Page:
The Twelve Kingdoms by Fuyumi Ono
Warning: Possible spoilers ahead. No like, no read.
I’m sure we’ve all asked ourselves, what would I do if I were suddenly transported to another world? What if I had no time to say goodbye? And what if I couldn’t get back?
All these thoughts become reality for Yoko Nakajima, an ordinary student at a girls’ school in Japan. Yanked to another world by a man named Keiki, she finds herself abandoned and utterly defenseless. Stranded in the highlands of a foreign country, she has to find shelter, find out where in the universe she is – because she’s certainly not in Kansas anymore – and try to find help. The only problem is that world-crossers aren’t exactly welcome on this planet – sometimes, in fact, they’re hunted down. The question now isn’t finding civilization; it’s finding a civilization that will accept her.
Along the way, Yoko finds out that some things in this world are similar, and somethings are very, very strange. The people are plagued by demons, and the social structure is very different from the one she is used to. Her kind – those who crossed the Void Sea – are called kaikyaku, and they are both feared and revered. Children are not born to their parents; at least, not like we think they are. And she still has to find out why she was brought to this world in the first place.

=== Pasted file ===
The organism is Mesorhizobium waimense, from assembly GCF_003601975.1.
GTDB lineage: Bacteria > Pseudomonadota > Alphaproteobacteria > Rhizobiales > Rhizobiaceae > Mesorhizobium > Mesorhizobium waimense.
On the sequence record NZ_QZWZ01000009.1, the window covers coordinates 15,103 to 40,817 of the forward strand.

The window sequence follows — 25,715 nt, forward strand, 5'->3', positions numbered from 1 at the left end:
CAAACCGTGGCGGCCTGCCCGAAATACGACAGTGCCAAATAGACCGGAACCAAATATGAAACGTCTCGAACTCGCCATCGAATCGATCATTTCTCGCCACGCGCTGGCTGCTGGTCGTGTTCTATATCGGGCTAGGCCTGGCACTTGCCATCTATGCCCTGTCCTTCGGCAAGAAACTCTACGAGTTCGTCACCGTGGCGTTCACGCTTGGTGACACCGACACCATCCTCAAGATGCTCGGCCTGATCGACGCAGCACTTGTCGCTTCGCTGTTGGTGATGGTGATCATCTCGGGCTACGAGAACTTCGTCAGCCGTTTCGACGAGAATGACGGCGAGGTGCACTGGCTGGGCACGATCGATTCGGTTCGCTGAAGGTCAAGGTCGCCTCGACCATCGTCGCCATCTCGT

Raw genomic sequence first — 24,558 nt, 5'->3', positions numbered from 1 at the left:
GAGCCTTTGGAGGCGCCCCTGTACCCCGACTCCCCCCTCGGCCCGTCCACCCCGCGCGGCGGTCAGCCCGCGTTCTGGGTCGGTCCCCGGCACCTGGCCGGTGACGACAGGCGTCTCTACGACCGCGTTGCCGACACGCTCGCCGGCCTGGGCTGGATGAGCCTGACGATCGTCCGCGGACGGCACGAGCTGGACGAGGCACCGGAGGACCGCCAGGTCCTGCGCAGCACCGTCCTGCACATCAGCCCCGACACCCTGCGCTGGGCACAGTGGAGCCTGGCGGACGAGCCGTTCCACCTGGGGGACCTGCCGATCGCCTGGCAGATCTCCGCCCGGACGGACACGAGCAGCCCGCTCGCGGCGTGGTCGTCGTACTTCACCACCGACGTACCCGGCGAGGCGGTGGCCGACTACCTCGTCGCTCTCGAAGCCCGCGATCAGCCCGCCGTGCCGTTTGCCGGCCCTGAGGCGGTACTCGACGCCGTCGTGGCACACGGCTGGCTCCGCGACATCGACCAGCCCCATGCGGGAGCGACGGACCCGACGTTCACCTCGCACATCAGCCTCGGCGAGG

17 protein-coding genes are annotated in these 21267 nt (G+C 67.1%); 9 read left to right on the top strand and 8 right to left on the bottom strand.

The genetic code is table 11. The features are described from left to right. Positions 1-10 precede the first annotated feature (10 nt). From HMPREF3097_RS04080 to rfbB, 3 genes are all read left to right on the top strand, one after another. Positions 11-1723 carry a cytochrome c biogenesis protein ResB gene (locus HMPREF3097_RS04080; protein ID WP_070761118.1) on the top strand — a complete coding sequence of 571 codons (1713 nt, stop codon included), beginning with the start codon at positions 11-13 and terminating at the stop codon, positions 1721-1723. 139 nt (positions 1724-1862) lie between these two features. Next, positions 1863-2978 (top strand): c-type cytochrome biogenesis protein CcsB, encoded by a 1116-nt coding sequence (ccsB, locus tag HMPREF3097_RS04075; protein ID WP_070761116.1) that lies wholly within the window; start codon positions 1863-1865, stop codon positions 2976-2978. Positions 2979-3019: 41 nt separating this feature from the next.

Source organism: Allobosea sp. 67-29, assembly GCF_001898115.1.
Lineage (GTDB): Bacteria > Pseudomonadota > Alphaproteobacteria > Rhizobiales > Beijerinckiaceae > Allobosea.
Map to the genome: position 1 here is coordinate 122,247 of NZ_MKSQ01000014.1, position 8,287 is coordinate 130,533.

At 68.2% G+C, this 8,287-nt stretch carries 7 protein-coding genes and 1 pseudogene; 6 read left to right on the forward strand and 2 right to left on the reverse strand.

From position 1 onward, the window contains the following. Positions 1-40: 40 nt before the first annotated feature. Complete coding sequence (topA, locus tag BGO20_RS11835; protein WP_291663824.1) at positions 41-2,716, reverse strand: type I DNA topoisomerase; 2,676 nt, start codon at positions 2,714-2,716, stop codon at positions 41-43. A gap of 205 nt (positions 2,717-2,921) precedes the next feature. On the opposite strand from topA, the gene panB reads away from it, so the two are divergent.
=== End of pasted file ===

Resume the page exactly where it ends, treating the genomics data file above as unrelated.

Throughout her journies, Yoko struggles with the intricacies of human nature and her own personal morals. For instance, she must decide when, if ever, to trust someone, and how much of her old life she is willing to abandon.
This book was well-written, enjoyable, and complex enough that it wasn’t a light read. However, there is one big downfall which I must point out: its length. This book is annoyingly long, and it abuses the high number of pages by taking forever to explain things. I actually put it down at one point because I was so frustrated and lost. Still, if you can push through the boring bits, the book is quite fun to read and very fascinating. There were some perks, though, the most obvious being the pictures sprinkled throughout the book. What, pictures in a novel?! Yes indeed. They are beautiful full-page ink illustrations in the manga style, but detailed enough that they would probably never appear in a graphic novel. Yoko looks exactly how I imagined her.
Possible objectionable content: death, violence, and a little bit of moral screwiness, along with a total lack of any religion. Other than that, nothing. 12+ rating from me.
Jenni’s rating: 8.5 out of 10 butterscotch candies
Quotes – not that many!
“Yes, I am a cat, and this is my claw. And it is very, very sharp.” ~Yoko
Done as per request of CJ. This review (and others) can be found on my blog.